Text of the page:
All of Central Asia Institute's schools in Badakhshan Province are marked with a white star, or "sitara," to signify the light that comes with education.

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The government of Afghanistan's remote Badakhshan Province recently heralded Bozeman-based Central Asia Institute as the No. 1 nongovernmental organization for its work promoting education in the remote, mountainous region.

Provincial Gov. Dr. Shah Waliyullah Adeeb presented the award to a CAI Afghan staff member in the provincial capital on Jan. 4, the worldwide day of literacy, said Greg Mortenson, CAI's founder and executive director.

Before a crowd of more than 1,000 people, provincial leaders declared CAI's projects "the best, most effective and useful projects of all NGOs in the region," said Jan Agha Jaheed, who helps direct CAI's work in Badakhshan and attended the ceremony. "And they said they hoped that these activities continue in the future."

"Badakhshan is especially dear to us," Mortenson said, "as it is where we first started to work in the country. We were able to do this by extending our relationships - three cups of tea style - from across the border in Pakistan."

CAI has established 44 schools in Badakhshan, each marked with a star, or "sitara," to symbolize the light of education. In addition, CAI has set up women's vocational centers and scholarship programs there, all with an emphasis on educating girls and women.

"The credit for the successful projects is due to the local community support," Mortenson said. "They are eager to have schools, and are some of the most hardy, dedicated people I've ever met. Credit also goes to our local staff, who work 12- to 16-hour days for months in a row without a day off -- there is no such thing as a holiday in Badakhshan if a school project is in progress."

Jaheed said this is the first time a foreign NGO has received the award. He said the award runner-ups were the Aga Khan Foundation, US AID and the U.S. military Provincial Reconstruction Team.

Badakhshan, the northeastern-most province in Afghanistan, is one of the most remote of the country's 34 provinces, and includes the rugged Wakhan corridor, a narrow 120-mile-long valley between the Hindu Kush and Pamir mountains. CAI has worked there since 2002, Mortenson said.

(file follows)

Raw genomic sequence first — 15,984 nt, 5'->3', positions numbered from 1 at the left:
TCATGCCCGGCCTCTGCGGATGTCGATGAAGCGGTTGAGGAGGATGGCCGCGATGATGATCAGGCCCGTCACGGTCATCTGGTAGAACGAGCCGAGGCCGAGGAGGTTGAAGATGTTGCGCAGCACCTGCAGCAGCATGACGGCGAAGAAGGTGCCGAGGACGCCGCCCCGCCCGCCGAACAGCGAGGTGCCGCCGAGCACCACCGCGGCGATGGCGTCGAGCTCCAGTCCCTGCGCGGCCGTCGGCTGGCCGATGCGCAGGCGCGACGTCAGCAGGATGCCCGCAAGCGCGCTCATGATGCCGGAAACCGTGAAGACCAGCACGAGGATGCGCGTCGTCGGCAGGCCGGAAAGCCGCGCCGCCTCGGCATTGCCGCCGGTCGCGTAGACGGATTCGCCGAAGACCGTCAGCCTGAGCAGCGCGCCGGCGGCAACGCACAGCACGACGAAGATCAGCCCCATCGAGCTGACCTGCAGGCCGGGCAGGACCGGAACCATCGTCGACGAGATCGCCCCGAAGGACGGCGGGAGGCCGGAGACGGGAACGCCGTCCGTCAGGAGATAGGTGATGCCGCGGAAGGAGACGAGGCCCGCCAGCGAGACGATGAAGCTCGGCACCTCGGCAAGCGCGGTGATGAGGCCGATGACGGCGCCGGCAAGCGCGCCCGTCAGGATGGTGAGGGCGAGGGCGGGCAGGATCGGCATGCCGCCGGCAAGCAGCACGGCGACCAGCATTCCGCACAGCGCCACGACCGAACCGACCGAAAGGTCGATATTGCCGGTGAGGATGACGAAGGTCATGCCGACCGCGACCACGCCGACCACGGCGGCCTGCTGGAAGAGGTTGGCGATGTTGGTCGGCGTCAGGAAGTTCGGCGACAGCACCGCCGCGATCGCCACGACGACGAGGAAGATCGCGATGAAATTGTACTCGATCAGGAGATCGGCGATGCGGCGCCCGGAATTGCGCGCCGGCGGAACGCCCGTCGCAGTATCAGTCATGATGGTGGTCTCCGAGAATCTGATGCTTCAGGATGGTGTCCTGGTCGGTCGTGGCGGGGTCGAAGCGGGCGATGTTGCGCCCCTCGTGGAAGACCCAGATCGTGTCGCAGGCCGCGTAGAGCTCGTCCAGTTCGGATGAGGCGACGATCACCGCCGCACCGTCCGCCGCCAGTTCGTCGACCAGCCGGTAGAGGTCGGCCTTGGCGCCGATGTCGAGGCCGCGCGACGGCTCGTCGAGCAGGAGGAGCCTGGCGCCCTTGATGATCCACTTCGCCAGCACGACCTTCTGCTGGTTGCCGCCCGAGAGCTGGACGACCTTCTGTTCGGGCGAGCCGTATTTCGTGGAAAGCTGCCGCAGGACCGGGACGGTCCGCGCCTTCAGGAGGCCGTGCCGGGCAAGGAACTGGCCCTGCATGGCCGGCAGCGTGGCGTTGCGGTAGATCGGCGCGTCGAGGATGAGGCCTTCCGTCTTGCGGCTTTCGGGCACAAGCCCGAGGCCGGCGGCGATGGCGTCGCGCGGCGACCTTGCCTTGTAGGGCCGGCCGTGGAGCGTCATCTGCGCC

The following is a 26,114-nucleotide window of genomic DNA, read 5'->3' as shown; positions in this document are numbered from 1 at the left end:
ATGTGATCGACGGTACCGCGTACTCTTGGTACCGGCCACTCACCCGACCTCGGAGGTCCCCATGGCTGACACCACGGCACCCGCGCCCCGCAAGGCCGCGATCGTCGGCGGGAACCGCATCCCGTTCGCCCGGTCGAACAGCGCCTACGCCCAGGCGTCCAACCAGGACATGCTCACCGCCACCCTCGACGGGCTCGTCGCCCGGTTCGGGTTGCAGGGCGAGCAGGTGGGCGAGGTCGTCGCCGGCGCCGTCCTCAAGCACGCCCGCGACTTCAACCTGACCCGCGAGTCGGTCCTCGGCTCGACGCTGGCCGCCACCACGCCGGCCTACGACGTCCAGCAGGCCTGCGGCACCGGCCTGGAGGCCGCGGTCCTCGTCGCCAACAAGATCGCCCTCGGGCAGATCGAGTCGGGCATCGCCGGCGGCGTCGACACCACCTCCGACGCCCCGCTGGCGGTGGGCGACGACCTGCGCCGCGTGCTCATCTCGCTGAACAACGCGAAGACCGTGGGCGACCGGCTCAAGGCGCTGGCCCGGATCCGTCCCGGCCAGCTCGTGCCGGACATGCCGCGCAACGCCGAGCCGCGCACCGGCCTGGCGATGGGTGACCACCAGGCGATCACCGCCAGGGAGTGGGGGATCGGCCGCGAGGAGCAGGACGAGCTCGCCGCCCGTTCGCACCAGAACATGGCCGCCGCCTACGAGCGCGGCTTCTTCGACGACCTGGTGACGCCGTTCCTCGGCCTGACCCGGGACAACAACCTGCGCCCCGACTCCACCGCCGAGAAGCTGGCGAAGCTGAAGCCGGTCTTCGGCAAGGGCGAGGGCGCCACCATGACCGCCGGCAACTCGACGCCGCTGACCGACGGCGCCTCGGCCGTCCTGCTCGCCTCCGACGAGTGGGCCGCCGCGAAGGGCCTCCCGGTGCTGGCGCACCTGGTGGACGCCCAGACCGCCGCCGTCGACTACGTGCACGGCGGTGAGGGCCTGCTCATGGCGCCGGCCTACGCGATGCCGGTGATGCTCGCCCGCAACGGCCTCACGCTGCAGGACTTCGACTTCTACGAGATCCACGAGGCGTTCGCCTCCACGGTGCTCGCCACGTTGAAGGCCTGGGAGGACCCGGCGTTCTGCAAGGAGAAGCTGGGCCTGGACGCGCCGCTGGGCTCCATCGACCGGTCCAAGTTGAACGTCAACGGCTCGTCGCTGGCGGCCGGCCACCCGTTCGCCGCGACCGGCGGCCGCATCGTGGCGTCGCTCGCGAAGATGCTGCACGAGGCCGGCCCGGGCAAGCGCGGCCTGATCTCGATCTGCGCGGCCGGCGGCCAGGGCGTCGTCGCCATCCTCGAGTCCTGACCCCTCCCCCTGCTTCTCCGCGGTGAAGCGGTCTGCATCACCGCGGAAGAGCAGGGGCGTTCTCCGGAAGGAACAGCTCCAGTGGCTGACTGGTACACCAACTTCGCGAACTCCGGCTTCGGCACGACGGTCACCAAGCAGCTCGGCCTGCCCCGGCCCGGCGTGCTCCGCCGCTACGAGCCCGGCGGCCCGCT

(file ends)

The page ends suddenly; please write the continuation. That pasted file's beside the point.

"When I'm in Badakhshan, its rugged terrain and resilient people remind me of being home in Montana," he added.

But though the province's landscape is stunningly beautiful, most people are desperately poor and survive by subsistence farming, sometimes supplemented with opium production. The province has one of the highest maternal mortality rates in the world, according to UNICEF, and is "one of the most underserved regions, receiving very little in Afghan government aid," Mortenson said.

"CAI has invested heavily in this region because our main focus is to establish education and schools in areas where there are few resources dedicated to education," Mortenson said.

And the projects succeed, Mortenson said, for three reasons: "We do not use any foreigners in our projects; we empower the local shura, or elders, and community leaders to be totally in charge; and we insist that there is 50 percent local ‘buy-in' or sweat equity, and that locals donate free labor, subsidized manual labor and free resources if they want a school."

However, the organization maintains minimal staff and infrastructure in the country, instead emphasizing the need to listen, build relationships and trust the elders, he said.

"As long as our Afghan and Pakistan friends want us to help, we will be there for them and we have no agenda except to serve the communities," he said.

Karin Ronnow can be reached at


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